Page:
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Shenandoah National Park - Orientation

Getting Around, Basic Info,...

Virginia’s sole national park encompasses a stretch of the Blue Ridge Mountains as they range across the western edge of the state. Skyline Drive (105 miles), one of the state’s best-known scenic byways, links the southern end of the park to its northern terminus, with paved pull-outs located at regular intervals to accommodate slower traffic and travelers with an interest valley views. Trail-heads and parking areas also punctuate the route, providing access to waterfalls and lofty look-out points; the Appalachian Trail follows the road closely, and crosses over it at several points, so keep an eye out for hikers stumbling along and road bikers too, who often cycle the road end to end. Bear in mind that the speed limit for the length of Skyline Drive is 35 miles per hour, and each entrance station is roughly an hour apart.

Entrances

Rockfish Entrance Station is the southernmost of the four entrance stations, located about 30 minutes west of Charlottesville off Interstate 64 and about 20 minutes north of Sherando Lake. There are a number of spots to enjoy a hike or primitive camping through this first stretch (be sure to register at the entrance if you are planning to primitive camp) but for supplies and more developed campsites continue on to Loft Mountain, about 25 miles north. Five miles farther up from Loft Mountain find a ranger station at Simmons Gap, and from here it’s only 10 miles on to the next entrance station at Swift Run Gap.

Swift Run Gap Entrance Station is off Highway 33, a rural route that stops in small country towns but ultimately runs all the way to Richmond to the southeast. Harrison, Virginia, and Interstate 81 can be reached by continuing on to the west. Though there’s a picnic area at South River, the closest campgrounds and cabins are at Lewis Mountain, which overlooks the eastern valley. Big Meadows, almost half-way between Swift Run Gap and the next entrance station, Thornton Gap, is one of the parks most popular camping areas, with sites located in a peaceful stand of forest set back from the west side of the road across from a sweeping meadow that enjoys a strong white-tail deer population. Bird Visitor Center is right off the road, but there is a further range of tourist amenities to be found beyond the campground with panoramic vistas of the western valley. Skyland is similarly set on the west side of the road near the highest point of the drive. Find here both a truly fine little restaurant (and bar with beer on tap) and lodging, all within skipping distance of some great waterfall hikes.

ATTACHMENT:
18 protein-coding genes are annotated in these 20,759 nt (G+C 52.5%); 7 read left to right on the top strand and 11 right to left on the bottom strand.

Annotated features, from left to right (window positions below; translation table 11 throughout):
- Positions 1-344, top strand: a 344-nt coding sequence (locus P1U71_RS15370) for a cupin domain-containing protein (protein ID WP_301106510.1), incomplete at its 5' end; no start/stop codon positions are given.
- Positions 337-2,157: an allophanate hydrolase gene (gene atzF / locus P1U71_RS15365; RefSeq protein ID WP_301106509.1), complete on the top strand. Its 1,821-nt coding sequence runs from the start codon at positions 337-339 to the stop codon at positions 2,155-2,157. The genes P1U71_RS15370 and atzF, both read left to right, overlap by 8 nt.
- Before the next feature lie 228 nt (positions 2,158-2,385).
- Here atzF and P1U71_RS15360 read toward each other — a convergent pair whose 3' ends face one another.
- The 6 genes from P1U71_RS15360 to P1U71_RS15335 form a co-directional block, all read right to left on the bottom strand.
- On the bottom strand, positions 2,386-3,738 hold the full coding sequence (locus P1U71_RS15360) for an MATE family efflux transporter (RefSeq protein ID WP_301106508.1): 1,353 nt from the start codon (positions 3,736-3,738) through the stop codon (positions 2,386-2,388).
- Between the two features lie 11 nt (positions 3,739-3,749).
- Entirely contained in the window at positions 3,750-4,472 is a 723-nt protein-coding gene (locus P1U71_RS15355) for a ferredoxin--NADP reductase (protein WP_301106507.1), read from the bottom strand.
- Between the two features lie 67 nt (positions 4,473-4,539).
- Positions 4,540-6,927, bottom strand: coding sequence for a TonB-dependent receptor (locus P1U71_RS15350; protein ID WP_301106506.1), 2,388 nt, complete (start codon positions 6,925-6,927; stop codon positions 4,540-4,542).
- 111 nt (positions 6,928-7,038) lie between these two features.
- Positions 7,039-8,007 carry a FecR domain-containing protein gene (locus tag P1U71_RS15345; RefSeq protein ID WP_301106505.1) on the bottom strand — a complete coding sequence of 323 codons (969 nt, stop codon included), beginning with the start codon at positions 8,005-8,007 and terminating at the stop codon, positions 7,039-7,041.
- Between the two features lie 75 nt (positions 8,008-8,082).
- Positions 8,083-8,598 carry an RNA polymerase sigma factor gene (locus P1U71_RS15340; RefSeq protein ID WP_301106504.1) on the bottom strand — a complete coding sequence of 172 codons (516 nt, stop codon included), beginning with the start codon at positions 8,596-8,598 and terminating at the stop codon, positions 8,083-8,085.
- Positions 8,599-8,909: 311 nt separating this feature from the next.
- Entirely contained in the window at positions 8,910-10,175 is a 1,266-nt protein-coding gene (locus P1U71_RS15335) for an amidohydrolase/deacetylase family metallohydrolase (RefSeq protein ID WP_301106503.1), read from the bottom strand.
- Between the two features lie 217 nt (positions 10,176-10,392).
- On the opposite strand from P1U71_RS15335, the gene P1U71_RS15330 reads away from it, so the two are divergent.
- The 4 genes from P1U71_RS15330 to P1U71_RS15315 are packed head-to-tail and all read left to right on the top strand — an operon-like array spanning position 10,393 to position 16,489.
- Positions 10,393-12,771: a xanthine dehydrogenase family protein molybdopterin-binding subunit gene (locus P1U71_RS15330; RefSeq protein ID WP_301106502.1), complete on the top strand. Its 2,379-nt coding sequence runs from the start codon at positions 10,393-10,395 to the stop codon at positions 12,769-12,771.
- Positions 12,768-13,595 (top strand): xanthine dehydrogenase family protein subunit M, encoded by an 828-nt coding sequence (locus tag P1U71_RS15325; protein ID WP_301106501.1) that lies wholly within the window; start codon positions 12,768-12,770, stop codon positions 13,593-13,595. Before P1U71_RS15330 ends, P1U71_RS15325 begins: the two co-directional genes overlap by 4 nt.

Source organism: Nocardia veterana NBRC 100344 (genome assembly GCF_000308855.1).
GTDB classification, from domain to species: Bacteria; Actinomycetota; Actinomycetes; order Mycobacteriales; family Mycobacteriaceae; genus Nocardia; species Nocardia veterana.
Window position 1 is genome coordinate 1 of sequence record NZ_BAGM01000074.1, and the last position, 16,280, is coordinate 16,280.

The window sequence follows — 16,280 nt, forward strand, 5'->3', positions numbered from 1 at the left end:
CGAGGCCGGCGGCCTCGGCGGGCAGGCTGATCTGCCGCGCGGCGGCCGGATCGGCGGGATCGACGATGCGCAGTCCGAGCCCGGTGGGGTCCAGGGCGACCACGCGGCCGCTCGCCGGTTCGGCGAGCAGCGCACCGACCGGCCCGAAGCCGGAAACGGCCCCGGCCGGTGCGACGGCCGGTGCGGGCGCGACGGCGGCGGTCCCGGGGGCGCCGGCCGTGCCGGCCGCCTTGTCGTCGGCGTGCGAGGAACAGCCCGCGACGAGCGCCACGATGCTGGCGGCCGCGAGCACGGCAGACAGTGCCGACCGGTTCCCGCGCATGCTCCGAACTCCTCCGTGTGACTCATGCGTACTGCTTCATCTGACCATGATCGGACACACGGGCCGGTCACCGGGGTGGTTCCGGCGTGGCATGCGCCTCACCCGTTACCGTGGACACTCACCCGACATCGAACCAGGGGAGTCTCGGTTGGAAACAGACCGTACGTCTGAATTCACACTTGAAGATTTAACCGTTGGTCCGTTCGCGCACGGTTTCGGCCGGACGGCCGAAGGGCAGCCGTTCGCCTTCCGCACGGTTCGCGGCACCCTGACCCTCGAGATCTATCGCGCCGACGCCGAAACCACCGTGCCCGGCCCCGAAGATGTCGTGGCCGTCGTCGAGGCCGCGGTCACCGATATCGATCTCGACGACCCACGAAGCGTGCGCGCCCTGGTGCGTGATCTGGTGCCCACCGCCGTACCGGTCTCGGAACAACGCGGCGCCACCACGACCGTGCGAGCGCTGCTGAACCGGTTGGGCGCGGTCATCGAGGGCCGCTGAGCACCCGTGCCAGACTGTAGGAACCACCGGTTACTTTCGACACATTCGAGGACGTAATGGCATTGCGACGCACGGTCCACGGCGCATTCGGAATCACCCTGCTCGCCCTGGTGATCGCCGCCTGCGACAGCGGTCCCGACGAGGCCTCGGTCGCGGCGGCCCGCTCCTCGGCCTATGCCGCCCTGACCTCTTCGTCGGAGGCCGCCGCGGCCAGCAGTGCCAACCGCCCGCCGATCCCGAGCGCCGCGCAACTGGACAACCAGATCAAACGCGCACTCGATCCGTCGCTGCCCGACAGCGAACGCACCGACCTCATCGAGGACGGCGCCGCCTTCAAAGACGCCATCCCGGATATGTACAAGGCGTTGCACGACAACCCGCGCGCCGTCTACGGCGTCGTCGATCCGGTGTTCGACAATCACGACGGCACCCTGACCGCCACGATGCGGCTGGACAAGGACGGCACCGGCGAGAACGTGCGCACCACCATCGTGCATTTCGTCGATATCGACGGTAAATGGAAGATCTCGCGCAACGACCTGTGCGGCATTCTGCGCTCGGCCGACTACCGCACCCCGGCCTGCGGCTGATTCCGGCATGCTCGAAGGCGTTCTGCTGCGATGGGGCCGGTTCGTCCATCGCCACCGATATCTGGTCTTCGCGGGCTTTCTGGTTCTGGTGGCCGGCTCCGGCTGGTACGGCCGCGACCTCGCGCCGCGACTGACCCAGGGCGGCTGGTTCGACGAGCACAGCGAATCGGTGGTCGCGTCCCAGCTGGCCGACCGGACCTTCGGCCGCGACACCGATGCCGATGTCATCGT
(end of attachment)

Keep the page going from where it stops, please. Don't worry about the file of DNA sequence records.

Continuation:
Thornton Gap Entrance Station is located near milepost 30, linked to cities east by Highway 211 and to popular tourist attraction, Luray Caverns, to the west. This is the most convenient access point for Matthews Arm, a campground off the west side of the road around milepost 20. From here it’s a good 40 minute drive to Dickey Ridge Visitor Center and Front Royal Entrance Station, the latter at the park’s northern end. This is the most frequently used entrance for visitors entering the national park from Washington D.C. and other northeastern cities.

Some Other Things To Know

Pets
Pet owners have the special responsibility of following park rules for pets. Pets must be on a leash at all times in the park. Pets are allowed in campgrounds, and pet-friendly lodging is available. Pets should not be left unattended at camp or in vehicles.

Your pet is allowed on most trails, if he/she is on a 6-foot lead. But a few trails are rocky, or designed for family groups; and one trail is ADA accessible. For the protection of the park and the safety of others, a few trails, listed here from north to south, are not open to pets:

  • Fox Hollow Nature Trail (mile 4.6)
  • Traces Trail (mile 22.02)
  • Stony Man Nature Trail (mile 41.7)
  • Limberlost Trail (milepost 43)
  • Old Rag Ridge Trail
  • Ragged Run Trail
  • Old Rag Saddle Trail (above Old Rag Shelter)
  • Dark Hollow Falls Trail (mile 50.7)
  • Story of the Forest Nature Trail (milepost 51)
  • Bearfence Mountain Trail (mile 56.4)
  • Frazier Discovery Trail (mile 79.5)

Even though it may appear long, this list totals fewer than 20 miles of the 500 miles of trails in the park!

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